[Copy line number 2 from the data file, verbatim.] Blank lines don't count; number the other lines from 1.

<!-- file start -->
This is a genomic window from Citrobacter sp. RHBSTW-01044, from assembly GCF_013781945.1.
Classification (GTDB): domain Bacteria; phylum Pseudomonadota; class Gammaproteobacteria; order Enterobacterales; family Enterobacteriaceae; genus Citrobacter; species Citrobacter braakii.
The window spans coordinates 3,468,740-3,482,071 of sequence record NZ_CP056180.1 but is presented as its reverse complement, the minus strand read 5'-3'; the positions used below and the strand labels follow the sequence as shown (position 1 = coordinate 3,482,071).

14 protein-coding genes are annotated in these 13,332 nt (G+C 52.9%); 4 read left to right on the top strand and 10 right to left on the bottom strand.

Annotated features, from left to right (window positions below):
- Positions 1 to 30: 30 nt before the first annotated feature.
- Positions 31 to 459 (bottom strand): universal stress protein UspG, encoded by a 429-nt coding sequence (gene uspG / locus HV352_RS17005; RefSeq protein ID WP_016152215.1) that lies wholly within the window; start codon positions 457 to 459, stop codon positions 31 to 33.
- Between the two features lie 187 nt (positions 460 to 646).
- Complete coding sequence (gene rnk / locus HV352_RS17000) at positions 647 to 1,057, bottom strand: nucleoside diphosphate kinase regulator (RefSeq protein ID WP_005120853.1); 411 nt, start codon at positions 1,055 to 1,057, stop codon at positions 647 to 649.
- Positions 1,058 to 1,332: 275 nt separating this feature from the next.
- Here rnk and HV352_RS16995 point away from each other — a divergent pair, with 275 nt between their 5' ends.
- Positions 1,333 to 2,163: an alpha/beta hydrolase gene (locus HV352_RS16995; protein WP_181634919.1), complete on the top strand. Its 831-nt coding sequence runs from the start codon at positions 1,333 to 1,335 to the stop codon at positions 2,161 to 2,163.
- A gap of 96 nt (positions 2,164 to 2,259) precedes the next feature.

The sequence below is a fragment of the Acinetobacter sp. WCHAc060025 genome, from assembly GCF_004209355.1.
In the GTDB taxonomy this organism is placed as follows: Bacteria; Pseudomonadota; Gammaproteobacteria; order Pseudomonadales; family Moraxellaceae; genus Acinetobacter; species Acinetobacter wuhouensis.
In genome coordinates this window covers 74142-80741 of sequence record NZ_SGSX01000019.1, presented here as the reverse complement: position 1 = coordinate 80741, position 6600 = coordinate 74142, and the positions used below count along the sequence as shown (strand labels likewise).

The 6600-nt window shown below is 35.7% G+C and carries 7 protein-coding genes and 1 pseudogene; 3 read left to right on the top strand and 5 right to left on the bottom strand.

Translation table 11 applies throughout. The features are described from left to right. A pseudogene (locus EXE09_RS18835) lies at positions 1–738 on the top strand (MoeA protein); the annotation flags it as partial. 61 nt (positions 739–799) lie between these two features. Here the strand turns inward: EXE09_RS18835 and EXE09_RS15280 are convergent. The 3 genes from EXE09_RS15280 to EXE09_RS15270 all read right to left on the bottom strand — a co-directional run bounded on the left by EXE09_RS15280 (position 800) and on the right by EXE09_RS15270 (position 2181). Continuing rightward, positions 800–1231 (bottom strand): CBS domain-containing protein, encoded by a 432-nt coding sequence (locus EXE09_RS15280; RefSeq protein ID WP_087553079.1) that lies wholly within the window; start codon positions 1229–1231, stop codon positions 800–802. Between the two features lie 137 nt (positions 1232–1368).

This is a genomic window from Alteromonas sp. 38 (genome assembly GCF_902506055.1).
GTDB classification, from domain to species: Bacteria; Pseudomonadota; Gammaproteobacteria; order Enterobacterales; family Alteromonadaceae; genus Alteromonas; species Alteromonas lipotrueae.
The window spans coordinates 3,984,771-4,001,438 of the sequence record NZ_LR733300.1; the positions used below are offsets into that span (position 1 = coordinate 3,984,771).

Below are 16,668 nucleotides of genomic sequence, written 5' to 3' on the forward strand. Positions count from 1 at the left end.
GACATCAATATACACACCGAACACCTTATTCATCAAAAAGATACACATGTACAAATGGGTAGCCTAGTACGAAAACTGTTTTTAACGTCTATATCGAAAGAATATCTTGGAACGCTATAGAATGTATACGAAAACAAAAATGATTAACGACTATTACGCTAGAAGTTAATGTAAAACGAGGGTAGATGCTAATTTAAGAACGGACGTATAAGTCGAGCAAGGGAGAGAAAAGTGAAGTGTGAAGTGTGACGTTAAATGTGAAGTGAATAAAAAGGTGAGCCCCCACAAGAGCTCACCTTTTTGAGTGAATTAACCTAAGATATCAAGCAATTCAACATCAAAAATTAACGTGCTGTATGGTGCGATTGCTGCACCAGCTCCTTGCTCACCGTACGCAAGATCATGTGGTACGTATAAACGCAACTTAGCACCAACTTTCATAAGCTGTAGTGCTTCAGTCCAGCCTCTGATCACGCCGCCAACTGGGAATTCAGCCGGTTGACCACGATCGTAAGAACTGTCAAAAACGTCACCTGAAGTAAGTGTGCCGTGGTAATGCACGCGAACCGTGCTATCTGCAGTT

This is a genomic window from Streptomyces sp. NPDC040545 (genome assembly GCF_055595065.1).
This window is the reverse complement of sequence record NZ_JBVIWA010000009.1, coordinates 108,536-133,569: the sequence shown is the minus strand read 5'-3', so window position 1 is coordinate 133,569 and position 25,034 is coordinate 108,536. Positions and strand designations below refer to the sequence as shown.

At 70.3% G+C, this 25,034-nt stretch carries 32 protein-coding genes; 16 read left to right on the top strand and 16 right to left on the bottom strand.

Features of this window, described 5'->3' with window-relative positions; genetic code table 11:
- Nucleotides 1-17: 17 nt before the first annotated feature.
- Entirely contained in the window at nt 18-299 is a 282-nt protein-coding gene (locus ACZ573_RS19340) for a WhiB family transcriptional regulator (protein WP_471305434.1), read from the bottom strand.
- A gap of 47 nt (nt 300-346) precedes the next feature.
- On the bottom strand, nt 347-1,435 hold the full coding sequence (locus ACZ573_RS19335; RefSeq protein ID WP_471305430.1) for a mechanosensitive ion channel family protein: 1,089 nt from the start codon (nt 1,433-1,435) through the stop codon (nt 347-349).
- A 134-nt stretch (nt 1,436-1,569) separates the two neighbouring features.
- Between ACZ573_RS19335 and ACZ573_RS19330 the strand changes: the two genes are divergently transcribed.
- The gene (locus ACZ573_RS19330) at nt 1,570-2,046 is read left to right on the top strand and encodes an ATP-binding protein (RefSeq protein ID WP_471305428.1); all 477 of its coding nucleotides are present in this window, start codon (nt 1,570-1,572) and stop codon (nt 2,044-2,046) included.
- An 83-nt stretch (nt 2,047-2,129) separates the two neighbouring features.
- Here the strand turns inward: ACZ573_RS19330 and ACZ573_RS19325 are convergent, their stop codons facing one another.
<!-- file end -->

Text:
Classification (GTDB): domain Bacteria; phylum Pseudomonadota; class Gammaproteobacteria; order Enterobacterales; family Enterobacteriaceae; genus Citrobacter; species Citrobacter braakii.